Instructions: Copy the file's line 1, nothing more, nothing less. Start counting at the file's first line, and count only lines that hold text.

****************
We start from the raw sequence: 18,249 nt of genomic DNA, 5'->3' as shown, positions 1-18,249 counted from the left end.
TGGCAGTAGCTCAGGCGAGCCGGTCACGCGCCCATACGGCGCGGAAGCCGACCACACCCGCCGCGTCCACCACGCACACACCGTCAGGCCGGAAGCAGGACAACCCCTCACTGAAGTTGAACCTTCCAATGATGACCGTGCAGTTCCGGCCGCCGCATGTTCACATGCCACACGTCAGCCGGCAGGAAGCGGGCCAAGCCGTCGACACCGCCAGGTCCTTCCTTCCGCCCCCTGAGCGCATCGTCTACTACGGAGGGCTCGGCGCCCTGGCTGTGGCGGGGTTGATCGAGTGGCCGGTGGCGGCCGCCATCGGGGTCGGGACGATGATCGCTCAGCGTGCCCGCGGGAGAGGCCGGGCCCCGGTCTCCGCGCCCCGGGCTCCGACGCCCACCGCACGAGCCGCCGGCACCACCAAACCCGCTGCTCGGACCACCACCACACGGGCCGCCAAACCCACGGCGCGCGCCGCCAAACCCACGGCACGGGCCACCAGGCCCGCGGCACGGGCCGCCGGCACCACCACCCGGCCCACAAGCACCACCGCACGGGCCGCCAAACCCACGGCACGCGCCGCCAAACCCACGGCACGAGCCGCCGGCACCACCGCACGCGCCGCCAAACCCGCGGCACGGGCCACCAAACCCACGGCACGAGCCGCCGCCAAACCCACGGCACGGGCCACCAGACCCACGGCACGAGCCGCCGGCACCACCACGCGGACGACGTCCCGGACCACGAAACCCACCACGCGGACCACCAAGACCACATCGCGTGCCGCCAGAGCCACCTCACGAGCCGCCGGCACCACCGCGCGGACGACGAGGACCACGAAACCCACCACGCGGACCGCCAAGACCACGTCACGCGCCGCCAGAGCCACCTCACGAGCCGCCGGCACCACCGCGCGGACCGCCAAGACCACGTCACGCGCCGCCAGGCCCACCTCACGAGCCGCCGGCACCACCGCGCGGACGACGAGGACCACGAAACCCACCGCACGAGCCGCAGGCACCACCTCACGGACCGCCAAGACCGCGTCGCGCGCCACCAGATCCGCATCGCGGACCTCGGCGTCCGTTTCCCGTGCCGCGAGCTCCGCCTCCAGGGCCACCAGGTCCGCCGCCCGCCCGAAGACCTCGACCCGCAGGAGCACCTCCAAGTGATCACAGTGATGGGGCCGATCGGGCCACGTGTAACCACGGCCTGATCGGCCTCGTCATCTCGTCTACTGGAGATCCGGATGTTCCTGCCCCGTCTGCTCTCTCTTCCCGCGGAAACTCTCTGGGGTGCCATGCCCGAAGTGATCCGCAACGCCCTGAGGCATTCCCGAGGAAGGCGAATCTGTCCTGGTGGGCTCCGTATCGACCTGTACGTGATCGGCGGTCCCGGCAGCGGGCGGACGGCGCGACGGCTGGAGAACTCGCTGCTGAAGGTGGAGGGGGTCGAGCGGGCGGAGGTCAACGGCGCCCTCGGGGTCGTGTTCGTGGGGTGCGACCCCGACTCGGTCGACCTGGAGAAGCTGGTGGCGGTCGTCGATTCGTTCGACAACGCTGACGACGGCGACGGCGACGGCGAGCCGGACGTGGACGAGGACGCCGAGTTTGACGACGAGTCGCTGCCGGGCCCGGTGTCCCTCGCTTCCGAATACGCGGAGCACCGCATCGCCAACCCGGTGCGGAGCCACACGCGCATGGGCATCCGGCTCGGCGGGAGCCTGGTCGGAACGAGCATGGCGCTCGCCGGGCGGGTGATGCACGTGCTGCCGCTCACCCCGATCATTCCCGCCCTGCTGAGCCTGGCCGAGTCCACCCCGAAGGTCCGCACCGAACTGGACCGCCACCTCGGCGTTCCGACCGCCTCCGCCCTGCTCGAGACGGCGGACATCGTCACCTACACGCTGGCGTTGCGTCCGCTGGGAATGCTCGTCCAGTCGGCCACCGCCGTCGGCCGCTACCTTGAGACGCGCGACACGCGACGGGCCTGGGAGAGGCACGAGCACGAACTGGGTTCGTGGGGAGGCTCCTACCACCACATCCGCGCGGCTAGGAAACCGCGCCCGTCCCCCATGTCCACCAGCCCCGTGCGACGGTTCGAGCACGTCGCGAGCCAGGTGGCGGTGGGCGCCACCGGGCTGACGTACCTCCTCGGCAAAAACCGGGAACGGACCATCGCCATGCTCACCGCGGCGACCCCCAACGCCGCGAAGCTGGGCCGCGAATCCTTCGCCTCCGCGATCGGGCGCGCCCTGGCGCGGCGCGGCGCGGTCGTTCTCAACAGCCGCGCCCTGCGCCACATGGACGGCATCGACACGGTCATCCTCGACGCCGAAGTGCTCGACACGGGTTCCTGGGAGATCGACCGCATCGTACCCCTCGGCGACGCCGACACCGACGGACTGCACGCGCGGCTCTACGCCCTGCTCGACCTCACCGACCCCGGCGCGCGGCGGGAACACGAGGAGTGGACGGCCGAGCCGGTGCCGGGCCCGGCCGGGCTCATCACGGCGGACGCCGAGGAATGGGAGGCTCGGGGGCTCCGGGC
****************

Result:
We start from the raw sequence: 18,249 nt of genomic DNA, 5'->3' as shown, positions 1-18,249 counted from the left end.